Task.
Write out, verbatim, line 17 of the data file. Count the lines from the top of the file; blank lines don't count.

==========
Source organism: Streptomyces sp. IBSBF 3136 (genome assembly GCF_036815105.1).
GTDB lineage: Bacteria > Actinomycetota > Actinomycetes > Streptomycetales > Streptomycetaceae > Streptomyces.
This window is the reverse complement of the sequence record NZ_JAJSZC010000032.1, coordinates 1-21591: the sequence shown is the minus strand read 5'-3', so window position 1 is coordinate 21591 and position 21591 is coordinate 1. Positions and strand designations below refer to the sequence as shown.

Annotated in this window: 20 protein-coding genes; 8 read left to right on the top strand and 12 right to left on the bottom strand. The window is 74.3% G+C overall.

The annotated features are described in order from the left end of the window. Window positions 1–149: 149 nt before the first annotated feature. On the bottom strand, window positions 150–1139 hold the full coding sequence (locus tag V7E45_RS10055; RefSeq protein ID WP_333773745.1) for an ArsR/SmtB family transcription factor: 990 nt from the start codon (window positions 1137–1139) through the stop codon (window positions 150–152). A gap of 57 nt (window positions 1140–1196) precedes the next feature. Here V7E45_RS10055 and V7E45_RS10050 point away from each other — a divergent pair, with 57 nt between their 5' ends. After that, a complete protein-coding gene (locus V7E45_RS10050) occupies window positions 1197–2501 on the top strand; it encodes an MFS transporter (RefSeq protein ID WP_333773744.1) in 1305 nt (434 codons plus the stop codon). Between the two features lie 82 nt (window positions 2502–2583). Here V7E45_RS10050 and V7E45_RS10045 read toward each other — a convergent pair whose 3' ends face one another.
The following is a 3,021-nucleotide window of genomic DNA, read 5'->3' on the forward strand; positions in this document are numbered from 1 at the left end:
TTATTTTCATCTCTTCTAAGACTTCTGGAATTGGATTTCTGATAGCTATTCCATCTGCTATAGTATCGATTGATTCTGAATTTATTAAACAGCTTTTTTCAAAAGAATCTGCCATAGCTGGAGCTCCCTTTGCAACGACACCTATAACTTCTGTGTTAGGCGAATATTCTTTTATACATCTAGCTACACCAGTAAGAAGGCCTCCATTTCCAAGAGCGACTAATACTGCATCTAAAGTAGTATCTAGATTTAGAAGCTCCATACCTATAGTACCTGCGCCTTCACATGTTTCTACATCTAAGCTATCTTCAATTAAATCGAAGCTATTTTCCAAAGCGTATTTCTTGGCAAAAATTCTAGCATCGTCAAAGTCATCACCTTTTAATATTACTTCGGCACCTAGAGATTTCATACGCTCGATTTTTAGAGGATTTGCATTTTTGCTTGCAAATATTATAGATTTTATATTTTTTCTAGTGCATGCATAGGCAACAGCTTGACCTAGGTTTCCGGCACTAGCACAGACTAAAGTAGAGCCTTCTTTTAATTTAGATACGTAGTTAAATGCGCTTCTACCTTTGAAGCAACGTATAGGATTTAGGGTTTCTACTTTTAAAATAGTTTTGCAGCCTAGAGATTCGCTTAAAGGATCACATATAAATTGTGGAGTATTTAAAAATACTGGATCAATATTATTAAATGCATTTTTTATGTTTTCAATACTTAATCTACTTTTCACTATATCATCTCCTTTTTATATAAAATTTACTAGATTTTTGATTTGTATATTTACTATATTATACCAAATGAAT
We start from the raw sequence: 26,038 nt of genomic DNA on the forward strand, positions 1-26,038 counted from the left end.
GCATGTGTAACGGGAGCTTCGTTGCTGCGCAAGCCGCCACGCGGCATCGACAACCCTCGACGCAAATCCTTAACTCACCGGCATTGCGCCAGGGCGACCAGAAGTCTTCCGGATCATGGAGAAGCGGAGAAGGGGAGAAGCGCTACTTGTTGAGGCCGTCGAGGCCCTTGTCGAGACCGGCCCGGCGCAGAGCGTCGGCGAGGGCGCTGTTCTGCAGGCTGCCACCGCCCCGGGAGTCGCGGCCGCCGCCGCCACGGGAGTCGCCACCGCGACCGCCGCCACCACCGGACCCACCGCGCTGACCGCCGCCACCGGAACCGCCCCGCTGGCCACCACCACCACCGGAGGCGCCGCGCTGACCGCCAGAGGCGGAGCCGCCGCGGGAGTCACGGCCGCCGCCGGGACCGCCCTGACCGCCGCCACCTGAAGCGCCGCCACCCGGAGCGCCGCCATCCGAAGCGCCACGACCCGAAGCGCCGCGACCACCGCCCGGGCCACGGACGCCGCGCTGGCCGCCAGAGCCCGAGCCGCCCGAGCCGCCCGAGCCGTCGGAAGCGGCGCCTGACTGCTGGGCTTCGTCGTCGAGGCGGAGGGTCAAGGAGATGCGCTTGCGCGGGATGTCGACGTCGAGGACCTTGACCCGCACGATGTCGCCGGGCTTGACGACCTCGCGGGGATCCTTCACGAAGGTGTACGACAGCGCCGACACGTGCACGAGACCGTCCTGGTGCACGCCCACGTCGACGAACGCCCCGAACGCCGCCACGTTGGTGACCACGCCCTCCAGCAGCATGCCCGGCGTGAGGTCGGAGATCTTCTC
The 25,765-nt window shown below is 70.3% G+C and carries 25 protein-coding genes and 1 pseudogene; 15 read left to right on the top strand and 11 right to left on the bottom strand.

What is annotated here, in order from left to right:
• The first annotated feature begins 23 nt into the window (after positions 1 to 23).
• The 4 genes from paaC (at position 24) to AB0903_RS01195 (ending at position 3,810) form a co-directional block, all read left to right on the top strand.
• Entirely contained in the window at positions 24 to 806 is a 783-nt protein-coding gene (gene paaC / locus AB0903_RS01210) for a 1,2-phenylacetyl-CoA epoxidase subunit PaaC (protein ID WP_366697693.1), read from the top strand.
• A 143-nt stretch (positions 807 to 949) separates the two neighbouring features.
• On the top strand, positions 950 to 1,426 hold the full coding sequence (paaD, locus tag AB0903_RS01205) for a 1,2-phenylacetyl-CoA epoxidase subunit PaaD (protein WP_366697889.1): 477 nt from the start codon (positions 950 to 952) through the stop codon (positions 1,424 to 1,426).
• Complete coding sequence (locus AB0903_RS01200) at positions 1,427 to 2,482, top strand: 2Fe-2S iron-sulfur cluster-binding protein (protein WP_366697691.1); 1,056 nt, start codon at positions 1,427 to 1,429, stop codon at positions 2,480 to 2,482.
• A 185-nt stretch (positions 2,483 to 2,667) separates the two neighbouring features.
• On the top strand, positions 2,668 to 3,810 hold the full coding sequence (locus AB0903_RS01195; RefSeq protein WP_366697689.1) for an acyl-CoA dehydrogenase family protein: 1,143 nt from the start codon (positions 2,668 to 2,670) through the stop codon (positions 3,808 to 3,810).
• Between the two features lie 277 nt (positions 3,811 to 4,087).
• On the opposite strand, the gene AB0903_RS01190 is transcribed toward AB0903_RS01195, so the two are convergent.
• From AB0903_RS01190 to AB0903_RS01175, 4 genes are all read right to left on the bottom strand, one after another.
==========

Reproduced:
• Complete coding sequence (locus AB0903_RS01200) at positions 1,427 to 2,482, top strand: 2Fe-2S iron-sulfur cluster-binding protein (protein WP_366697691.1); 1,056 nt, start codon at positions 1,427 to 1,429, stop codon at positions 2,480 to 2,482.